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Hooke, Robert, 1635-1703 / Micrographia: or some physiological descriptions of minute bodies made by magnifying glasses : with observations and inquiries thereupon
(MDCLXVII [1667])

Observ. XLII. Of a blue fly,   pp. 182-185


Page 182


               M I CROGR AP HI A.
not appear fo rounded, and lying above the Paper, as it were,as it ought
to do) that is, it was for the moft part pretty oval end-ways, fomewhat
like an Egg,but the other way it was a little flatted on two oppofite fides.
Divers of thefe Eggs, as is common to moft others, I found to be bar-
ren, or addle, for they never afforded any young ones. And thofe I
ufually found much whiter then the other that were prolifick. The
Eggs of other kinds of Oviparous Infeis I have found to be perfetly
round every way,like fo many Globules,of this fort I have obferv'd fome
frts of Spiders Eggs ; and chancing the laff Summer to inclofe a very
large and curiously painted Butterfly in a Box, intending to examine its
gaudery with my Microfeope, I found within a day or two after I inclos'd
her, almeft all the inner furface of the Box cover'd over with an infinite
of exadly round Eggs, which were ftuck very faft to the fides of it, and
in fo exadly regular and clofe an order, that made me call to mind my
,jpothejfs, which I had formerly thought on for the making out of all the
regular Figures of Salt which I have elfewhere hintcd; for here I found
all of them rang'd into a moff exadt triagonal order, much after the man-
ner as the Herwifpheres are place on the eye of a Fly 5 all which Eggs I
found after a little time to be hatch d, and out of them to come a multi-
tude of fmall Worms, very much resembling young Silk-worms, leaving
all their thin hollow fhells behind them, fticking on the Box in their trt-
agOnal poflure; thefe I fovwd with the Microfcope to have much fuch a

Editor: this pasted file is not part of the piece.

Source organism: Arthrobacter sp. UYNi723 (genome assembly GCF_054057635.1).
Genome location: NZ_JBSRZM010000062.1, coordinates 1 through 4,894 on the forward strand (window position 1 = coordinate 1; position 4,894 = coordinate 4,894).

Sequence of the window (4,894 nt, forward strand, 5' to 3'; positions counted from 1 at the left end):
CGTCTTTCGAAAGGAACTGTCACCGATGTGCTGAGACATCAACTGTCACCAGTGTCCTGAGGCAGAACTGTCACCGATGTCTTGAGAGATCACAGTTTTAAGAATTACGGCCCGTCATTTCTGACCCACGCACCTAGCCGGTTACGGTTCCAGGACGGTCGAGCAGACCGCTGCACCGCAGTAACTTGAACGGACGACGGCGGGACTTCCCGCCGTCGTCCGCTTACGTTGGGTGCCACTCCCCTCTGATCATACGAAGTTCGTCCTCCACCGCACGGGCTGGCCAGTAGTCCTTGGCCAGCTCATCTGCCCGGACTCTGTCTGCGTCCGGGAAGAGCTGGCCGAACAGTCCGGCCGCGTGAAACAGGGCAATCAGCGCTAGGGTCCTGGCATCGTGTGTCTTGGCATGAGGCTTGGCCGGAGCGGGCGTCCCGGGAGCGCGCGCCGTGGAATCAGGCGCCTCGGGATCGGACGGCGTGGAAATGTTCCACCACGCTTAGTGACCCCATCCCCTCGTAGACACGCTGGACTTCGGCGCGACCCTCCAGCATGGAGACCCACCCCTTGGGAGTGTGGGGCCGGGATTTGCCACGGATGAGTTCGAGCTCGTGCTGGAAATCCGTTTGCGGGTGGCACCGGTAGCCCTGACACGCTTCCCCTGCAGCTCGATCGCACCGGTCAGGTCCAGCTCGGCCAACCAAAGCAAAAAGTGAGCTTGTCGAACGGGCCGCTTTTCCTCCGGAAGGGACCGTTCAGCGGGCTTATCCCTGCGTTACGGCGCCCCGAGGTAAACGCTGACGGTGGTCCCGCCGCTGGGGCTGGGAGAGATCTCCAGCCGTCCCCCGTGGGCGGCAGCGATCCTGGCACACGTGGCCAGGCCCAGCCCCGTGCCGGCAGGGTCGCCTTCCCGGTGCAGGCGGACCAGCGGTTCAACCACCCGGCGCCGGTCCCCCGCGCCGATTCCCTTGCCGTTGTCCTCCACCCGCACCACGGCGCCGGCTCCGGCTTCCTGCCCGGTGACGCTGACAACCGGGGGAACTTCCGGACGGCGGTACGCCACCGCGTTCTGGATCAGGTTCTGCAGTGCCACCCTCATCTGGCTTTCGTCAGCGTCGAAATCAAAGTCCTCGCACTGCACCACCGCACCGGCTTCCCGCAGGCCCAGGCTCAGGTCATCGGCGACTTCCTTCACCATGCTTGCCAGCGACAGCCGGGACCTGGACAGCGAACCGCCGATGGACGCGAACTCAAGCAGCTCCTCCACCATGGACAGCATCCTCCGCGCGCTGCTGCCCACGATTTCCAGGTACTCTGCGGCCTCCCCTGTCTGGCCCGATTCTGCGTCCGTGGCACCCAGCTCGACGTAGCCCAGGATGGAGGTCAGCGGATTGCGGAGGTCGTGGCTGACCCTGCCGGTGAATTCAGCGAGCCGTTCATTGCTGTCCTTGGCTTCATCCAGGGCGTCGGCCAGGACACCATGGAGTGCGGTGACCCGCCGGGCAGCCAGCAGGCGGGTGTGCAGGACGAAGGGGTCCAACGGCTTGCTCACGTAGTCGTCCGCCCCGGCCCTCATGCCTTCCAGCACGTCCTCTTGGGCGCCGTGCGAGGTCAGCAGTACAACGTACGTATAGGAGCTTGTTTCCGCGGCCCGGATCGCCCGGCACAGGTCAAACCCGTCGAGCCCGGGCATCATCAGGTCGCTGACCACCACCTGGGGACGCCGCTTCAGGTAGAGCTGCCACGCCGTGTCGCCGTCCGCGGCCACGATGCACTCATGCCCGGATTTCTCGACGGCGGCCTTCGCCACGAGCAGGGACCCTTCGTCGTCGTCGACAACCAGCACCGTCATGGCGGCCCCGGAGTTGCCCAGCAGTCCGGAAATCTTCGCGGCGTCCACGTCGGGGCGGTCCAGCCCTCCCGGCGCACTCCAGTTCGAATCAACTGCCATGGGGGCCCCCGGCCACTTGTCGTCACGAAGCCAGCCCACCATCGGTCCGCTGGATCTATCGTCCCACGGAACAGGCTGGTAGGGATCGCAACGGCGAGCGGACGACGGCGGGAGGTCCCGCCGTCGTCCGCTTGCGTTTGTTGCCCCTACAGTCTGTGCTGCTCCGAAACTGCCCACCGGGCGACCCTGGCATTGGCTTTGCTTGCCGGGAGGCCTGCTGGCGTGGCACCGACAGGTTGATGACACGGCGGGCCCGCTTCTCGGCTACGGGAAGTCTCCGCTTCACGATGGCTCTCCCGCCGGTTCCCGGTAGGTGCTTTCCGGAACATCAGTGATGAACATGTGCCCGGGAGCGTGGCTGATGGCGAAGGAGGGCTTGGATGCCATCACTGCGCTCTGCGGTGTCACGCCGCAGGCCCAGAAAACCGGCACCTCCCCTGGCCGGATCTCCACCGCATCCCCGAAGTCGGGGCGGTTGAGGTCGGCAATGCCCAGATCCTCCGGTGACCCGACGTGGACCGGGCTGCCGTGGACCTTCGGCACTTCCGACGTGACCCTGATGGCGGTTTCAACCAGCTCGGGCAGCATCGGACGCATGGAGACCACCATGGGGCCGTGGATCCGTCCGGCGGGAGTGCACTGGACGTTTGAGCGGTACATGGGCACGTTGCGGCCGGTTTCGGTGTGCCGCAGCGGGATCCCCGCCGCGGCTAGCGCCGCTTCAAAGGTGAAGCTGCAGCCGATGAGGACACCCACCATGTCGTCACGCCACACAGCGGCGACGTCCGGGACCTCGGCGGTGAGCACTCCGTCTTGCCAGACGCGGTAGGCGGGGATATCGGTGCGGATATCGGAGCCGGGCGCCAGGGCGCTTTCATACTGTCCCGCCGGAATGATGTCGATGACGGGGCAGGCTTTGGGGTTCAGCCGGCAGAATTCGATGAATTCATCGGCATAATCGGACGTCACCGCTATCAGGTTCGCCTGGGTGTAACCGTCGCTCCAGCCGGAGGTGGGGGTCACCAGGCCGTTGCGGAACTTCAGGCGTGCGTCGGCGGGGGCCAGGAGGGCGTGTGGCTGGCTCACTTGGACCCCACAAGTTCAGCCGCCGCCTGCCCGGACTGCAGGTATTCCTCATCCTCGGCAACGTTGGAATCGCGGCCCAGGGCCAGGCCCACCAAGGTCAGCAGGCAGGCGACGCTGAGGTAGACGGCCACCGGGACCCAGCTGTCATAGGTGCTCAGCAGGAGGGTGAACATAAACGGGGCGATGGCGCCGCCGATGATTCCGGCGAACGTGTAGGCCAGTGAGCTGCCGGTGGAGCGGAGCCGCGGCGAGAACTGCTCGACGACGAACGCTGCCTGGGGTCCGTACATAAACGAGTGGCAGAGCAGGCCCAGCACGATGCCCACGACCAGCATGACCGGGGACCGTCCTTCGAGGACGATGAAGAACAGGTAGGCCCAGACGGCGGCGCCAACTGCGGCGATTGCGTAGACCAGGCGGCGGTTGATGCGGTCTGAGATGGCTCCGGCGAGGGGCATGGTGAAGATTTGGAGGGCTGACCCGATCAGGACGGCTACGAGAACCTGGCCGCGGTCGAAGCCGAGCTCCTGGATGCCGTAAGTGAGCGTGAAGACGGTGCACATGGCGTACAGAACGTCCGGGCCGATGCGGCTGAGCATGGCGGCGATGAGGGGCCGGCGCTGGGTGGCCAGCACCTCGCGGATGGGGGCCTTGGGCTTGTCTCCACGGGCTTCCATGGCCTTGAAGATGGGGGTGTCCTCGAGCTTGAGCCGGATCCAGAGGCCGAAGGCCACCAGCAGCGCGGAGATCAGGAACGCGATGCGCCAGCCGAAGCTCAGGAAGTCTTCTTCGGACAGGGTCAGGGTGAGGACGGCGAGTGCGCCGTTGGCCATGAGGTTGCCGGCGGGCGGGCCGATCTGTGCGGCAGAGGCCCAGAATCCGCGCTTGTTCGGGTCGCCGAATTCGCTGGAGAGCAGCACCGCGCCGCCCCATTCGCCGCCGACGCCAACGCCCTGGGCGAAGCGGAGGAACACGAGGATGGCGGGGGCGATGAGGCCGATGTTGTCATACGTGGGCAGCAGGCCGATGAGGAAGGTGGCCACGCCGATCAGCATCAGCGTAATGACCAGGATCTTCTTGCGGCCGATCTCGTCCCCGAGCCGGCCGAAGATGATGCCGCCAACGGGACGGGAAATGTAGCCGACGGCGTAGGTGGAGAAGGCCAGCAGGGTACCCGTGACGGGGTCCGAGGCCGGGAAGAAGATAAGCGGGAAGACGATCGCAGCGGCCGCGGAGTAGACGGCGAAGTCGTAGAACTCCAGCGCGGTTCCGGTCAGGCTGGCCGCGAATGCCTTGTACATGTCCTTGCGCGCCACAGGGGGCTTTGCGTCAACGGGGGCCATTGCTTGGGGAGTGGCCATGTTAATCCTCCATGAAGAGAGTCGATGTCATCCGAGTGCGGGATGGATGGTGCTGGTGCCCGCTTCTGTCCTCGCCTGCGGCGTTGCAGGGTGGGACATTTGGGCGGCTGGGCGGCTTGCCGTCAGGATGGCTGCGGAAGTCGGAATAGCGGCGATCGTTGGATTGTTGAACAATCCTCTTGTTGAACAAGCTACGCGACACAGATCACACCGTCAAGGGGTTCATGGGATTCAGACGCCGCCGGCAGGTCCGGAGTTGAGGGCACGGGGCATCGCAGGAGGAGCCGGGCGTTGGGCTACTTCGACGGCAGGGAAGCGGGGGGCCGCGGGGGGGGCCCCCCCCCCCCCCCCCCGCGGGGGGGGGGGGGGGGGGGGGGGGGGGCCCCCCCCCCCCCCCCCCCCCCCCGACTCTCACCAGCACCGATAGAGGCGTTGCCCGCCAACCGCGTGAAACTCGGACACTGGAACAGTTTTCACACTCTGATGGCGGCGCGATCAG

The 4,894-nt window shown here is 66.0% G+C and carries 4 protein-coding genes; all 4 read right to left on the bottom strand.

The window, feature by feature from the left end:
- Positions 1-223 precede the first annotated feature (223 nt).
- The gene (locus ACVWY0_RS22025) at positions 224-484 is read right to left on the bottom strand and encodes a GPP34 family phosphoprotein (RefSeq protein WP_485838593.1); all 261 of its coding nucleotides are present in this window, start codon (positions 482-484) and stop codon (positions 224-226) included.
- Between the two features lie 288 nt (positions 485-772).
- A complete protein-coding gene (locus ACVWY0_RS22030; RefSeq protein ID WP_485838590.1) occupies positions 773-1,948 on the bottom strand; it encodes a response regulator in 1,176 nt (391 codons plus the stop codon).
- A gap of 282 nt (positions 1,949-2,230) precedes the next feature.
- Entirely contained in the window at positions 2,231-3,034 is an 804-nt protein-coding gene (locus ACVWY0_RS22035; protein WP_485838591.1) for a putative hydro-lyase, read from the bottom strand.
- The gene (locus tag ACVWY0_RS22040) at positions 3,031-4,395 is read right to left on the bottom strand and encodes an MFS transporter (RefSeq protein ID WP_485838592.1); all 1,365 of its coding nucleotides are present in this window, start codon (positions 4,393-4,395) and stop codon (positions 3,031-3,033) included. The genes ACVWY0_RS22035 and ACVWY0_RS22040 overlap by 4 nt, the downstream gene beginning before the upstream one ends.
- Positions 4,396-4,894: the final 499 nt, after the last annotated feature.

fubftance as the Silk-worms Eggs, but could not perceive them pitted.
And indeed, there is as great a variety in the fhape of the Eggs of Ovi-
parous Infe~ts as among thofe of Birds.
  Of thefe Eggs, a large and lufty Fly will at one time lay neer four or
five hundred, fo that the increafe of there kind of Infefts muff needs be
very prodigious, were they not prey'd on by multitudes of Birds, and de-
firoy'd by Frofts and Rains; and hence 'tis thofe hotter Climates between
the Xl ropicks are infefted with fuch multitudes of Lotufts, and fuch other
Vermine.
               Obferv. XLII. Of a blue Fly.
-frHis kind of Fly,whereofa AIicrofcopical Pidrure is delineated in the
TLfirft Figure of the 26. schere, is a very beautifull creature, and has
many things about it very notable ; divers of which I have already partly
defcrib'd, namely, the feet, wings, eyes, and head, in the preceding
Obfervations.
  And though the head before defcrib'd be that of a grey Drone-Fly,
yet for the main it is very agreeable to this. The things wherein they
differ moft, will be eafily enough found by the following particulars:
  Firft, the clufters of eyes of this Fly, are very much fmaller then thofe
of the Dron-Foy, in proportion to the head.
                                                              And


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